Introduction

 

[1]        Alienation of property is a daily occurrence and can have devastating effects to the owner. Notwithstanding, departing with one’s property, willingly or not, can be tormenting to the owner to the extent that warrants an inquiry to determine the legality of such alienation where the owner raises qualms of however significance.

 

[2]        The plaintiff seeks the following relief:

 

‘(a) An order canceling the agreement between the parties and restitution of the plaintiff’s position prior to the conclusion of the contract;

(b) an order directing that the sale of Erf No. 331, Ondangwa by the first defendant to the second defendant is null and void;

(c) An order directing that the second defendant takes all necessary steps within ten (10) days from date of this order to pass transfer of Erf 331 Ondangwa to the plaintiff with the first defendant being liable for all transfer costs, stamp duty costs and conveyancer’s costs, and failing compliance therewith, that the deputy-sheriff be authorised to take such steps as may be necessary and sign such documents as may be necessary to give effect to this order;

(d) Cost of suit against the first defendant;

(e) Cost of suit against the second and third defendants (only in the event of defending this action).’

 

[3]        Only the 1st and 2nd defendant disputed the claim. The 3rd defendant opted not to participate in the proceedings.

 

[4]        The plaintiff is Hiskiel Matheus, an adult male pensioner residing at Onakahama village in Onankali.

 

[5]        The 1st defendant is Angula Matheus, an adult male businessman trading as Tangeni OM Trading Enterprises, residing at Oikango No. 4 village in Ohakweenyanga, Ondangwa. First defendant is the plaintiff’s son.

 

[6]        The 3rd defendant is the Registrar of Deeds in the Ministry of Lands and Resettlement with offices situated in Windhoek.

 

[7]        The plaintiff is represented by Ms. Amupolo, while the 1st and 2nd defendants are represented by Mr. Aingura and Ms. Tjihero respectively.

 

[8]        The 1st defendant disputed the claim and actively participated in the hearing. The 2nd defendant on the other hand filed a plea disputing the claim and implored on this court to dismiss such claim with costs. 2nd defendant through Ms. Tjihero participated in the pre-trial proceedings, filed a witness statement and attended to the trial. During the trial, the 2nd defendant acted passively by not partaking in the proceedings as he did not lead evidence or cross examine any witness, neither did he make submissions of any nature to assist the court in the determination of the issues in dispute. I will return to the 2nd defendant when I draw curtains of this judgment to a close.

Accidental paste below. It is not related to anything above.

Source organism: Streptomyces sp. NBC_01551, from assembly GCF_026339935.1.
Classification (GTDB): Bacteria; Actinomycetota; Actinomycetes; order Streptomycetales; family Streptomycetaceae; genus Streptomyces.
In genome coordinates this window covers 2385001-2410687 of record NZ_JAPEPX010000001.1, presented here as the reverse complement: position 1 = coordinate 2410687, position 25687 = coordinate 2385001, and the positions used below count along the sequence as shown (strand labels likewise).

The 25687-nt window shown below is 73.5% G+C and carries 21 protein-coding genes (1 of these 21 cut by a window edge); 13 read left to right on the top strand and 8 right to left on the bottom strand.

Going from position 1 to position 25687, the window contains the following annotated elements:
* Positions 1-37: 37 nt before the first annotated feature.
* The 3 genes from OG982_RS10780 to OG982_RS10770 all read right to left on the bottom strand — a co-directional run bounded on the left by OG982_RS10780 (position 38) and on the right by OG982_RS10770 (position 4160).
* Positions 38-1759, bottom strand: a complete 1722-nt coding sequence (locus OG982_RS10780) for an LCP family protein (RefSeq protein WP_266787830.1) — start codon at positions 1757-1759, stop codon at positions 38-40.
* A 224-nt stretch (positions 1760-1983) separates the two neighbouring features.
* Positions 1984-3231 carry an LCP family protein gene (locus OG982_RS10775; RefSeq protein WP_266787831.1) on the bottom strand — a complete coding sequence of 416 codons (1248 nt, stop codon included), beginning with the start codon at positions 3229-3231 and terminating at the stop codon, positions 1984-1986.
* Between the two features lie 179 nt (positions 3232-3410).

Background

 

[9]        During 2014, the plaintiff transferred ownership of Erf 331 Ondangwa, hereinafter referred to as the property, to the first defendant. According to the particulars of claim the property was transferred based on the representations made by the first defendant to the plaintiff, which included:

 

9.1       That the plaintiff and the first defendant will form a business venture where they will obtain a loan from a financial institution in order to construct a block of flats;

9.2       That the property will be used as security for the loan;

9.3       That considering the young age of the first defendant, the property will be transferred to his names to enable him to obtain a loan from a financial institution;

 9.4      That both the plaintiff and the first defendant will be responsible to repay the loan, after which the property will be transferred back to the names of the plaintiff.

 

[10]      The plaintiff further stated that the aforesaid representations which led to the transfer of the property to the names of the first defendant were false. Plaintiff stated further that first defendant did not comply with any of the representations made. The first defendant subsequently sold the property to the second defendant. The plaintiff seek reunification with the property and to be restored in the position in which he was prior to the conclusion of the agreement with the first defendant.

 

[11]      The plaintiff’s claim is disputed. The first defendant pleaded that the plaintiff donated the property to him by virtue of being his son without conditions or reservations. First defendant was therefore authorized to deal with the property as he pleased including alienating it, on the premise of the said donation so the plea provided.

 

[12]      The second defendant did no better than merely state in his plea that the property belongs to him.

 

            Issues to be resolved

 

[13]      The issues due for determination were set out in the pre-trial order dated 08 July 2019 as follows:

 

    1. Whether the first defendant misrepresented to the plaintiff and if so,   whether such misrepresentations induced the conclusion of the           agreement;
    2. Whether there was a valid donation by the plaintiff to the first defendant        and if so whether this was subject to any reservations;
    3. Whether or not the first defendant misrepresented facts to the plaintiff            thereby inducing him to transfer the property into the name of the first        defendant.

 

Evidence led and analysis

 

 

[14]      In an endeavour to answer the above questions, it is now opportune to consider the relevant evidence led. It should be mentioned that none of the defendants led evidence therefore the matter has to be decided squarely on the evidence led by the plaintiff.